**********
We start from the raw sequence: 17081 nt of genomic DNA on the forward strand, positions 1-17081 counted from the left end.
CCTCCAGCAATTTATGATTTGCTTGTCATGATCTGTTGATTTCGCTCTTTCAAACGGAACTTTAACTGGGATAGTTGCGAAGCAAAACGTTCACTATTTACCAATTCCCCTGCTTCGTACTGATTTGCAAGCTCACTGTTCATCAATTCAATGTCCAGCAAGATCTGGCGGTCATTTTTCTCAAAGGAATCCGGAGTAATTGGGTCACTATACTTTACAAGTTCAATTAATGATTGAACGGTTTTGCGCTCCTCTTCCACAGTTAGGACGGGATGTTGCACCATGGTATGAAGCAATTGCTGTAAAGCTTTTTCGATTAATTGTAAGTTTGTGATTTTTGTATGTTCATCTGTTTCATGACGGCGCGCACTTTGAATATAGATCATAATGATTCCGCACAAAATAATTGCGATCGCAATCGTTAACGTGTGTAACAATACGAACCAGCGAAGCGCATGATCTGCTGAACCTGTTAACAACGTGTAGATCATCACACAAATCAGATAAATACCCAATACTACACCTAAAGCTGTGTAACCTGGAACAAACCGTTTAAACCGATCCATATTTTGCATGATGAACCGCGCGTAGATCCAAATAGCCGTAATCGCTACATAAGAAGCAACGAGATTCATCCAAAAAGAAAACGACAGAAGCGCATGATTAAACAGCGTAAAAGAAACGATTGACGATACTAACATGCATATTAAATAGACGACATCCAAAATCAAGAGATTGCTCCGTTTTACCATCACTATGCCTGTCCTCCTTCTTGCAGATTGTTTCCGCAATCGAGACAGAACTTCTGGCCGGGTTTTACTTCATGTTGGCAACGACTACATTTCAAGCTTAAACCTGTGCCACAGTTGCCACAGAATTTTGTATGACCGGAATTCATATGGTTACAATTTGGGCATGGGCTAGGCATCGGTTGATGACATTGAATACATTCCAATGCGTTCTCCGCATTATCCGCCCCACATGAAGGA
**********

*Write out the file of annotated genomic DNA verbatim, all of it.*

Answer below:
We start from the raw sequence: 17081 nt of genomic DNA on the forward strand, positions 1-17081 counted from the left end.
CCTCCAGCAATTTATGATTTGCTTGTCATGATCTGTTGATTTCGCTCTTTCAAACGGAACTTTAACTGGGATAGTTGCGAAGCAAAACGTTCACTATTTACCAATTCCCCTGCTTCGTACTGATTTGCAAGCTCACTGTTCATCAATTCAATGTCCAGCAAGATCTGGCGGTCATTTTTCTCAAAGGAATCCGGAGTAATTGGGTCACTATACTTTACAAGTTCAATTAATGATTGAACGGTTTTGCGCTCCTCTTCCACAGTTAGGACGGGATGTTGCACCATGGTATGAAGCAATTGCTGTAAAGCTTTTTCGATTAATTGTAAGTTTGTGATTTTTGTATGTTCATCTGTTTCATGACGGCGCGCACTTTGAATATAGATCATAATGATTCCGCACAAAATAATTGCGATCGCAATCGTTAACGTGTGTAACAATACGAACCAGCGAAGCGCATGATCTGCTGAACCTGTTAACAACGTGTAGATCATCACACAAATCAGATAAATACCCAATACTACACCTAAAGCTGTGTAACCTGGAACAAACCGTTTAAACCGATCCATATTTTGCATGATGAACCGCGCGTAGATCCAAATAGCCGTAATCGCTACATAAGAAGCAACGAGATTCATCCAAAAAGAAAACGACAGAAGCGCATGATTAAACAGCGTAAAAGAAACGATTGACGATACTAACATGCATATTAAATAGACGACATCCAAAATCAAGAGATTGCTCCGTTTTACCATCACTATGCCTGTCCTCCTTCTTGCAGATTGTTTCCGCAATCGAGACAGAACTTCTGGCCGGGTTTTACTTCATGTTGGCAACGACTACATTTCAAGCTTAAACCTGTGCCACAGTTGCCACAGAATTTTGTATGACCGGAATTCATATGGTTACAATTTGGGCATGGGCTAGGCATCGGTTGATGACATTGAATACATTCCAATGCGTTCTCCGCATTATCCGCCCCACATGAAGGA